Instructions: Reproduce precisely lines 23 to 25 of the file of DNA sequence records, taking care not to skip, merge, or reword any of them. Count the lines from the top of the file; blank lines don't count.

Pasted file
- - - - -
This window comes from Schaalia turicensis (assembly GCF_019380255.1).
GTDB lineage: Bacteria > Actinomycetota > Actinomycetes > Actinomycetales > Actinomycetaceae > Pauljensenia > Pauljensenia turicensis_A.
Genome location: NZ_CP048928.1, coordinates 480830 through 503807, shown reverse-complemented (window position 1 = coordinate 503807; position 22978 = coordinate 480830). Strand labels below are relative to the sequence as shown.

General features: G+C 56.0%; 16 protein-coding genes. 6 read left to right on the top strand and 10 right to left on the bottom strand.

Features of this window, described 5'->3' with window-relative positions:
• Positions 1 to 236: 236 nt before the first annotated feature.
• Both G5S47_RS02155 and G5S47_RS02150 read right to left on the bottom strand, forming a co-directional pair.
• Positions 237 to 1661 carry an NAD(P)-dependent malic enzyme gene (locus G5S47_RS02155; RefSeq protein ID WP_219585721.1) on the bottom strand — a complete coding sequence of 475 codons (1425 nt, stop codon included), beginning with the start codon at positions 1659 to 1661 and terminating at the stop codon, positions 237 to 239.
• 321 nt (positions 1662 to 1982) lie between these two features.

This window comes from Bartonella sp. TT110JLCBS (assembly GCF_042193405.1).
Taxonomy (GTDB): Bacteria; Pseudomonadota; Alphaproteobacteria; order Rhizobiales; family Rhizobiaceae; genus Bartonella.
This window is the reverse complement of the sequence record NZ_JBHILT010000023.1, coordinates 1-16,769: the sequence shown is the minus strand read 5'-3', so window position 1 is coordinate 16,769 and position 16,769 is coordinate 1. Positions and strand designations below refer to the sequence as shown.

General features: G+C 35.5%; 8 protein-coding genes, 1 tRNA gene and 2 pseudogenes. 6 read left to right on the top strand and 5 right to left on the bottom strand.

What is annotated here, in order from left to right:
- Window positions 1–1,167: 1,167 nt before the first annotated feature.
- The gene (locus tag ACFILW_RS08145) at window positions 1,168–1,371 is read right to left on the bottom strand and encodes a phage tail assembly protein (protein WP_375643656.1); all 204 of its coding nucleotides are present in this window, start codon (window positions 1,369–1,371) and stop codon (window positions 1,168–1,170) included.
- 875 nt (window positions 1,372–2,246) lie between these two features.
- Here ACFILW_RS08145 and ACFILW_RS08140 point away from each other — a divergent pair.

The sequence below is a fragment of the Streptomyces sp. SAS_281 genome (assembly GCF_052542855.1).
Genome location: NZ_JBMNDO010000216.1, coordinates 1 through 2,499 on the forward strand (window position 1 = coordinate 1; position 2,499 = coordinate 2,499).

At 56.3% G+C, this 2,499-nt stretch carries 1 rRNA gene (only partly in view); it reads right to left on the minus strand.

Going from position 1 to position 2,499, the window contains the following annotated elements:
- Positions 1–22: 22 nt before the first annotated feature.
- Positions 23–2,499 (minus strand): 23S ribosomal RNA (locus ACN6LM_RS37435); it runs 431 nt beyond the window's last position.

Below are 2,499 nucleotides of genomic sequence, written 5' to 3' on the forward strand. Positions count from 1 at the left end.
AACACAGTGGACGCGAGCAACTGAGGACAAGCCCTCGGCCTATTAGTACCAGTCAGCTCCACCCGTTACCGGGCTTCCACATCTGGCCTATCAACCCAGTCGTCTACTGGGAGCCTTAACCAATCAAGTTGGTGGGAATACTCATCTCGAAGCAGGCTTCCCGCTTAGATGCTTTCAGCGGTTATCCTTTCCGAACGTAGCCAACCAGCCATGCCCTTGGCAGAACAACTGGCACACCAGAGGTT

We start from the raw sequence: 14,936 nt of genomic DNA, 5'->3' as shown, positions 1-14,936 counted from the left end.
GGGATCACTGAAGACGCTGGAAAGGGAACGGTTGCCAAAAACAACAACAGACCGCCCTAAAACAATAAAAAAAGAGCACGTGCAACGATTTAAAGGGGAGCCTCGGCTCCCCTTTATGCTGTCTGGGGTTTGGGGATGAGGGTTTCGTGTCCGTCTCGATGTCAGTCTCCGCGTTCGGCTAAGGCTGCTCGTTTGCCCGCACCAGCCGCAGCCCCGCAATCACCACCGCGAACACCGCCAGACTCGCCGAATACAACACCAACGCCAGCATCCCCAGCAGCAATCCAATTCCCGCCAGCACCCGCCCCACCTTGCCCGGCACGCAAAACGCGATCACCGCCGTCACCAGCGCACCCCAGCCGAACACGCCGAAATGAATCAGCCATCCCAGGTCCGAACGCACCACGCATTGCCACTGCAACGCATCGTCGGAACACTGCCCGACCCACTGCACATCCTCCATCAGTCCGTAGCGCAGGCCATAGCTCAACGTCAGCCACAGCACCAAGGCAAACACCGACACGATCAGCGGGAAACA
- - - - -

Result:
- Positions 1–22: 22 nt before the first annotated feature.
- Positions 23–2,499 (minus strand): 23S ribosomal RNA (locus ACN6LM_RS37435); it runs 431 nt beyond the window's last position.

Below are 2,499 nucleotides of genomic sequence, written 5' to 3' on the forward strand. Positions count from 1 at the left end.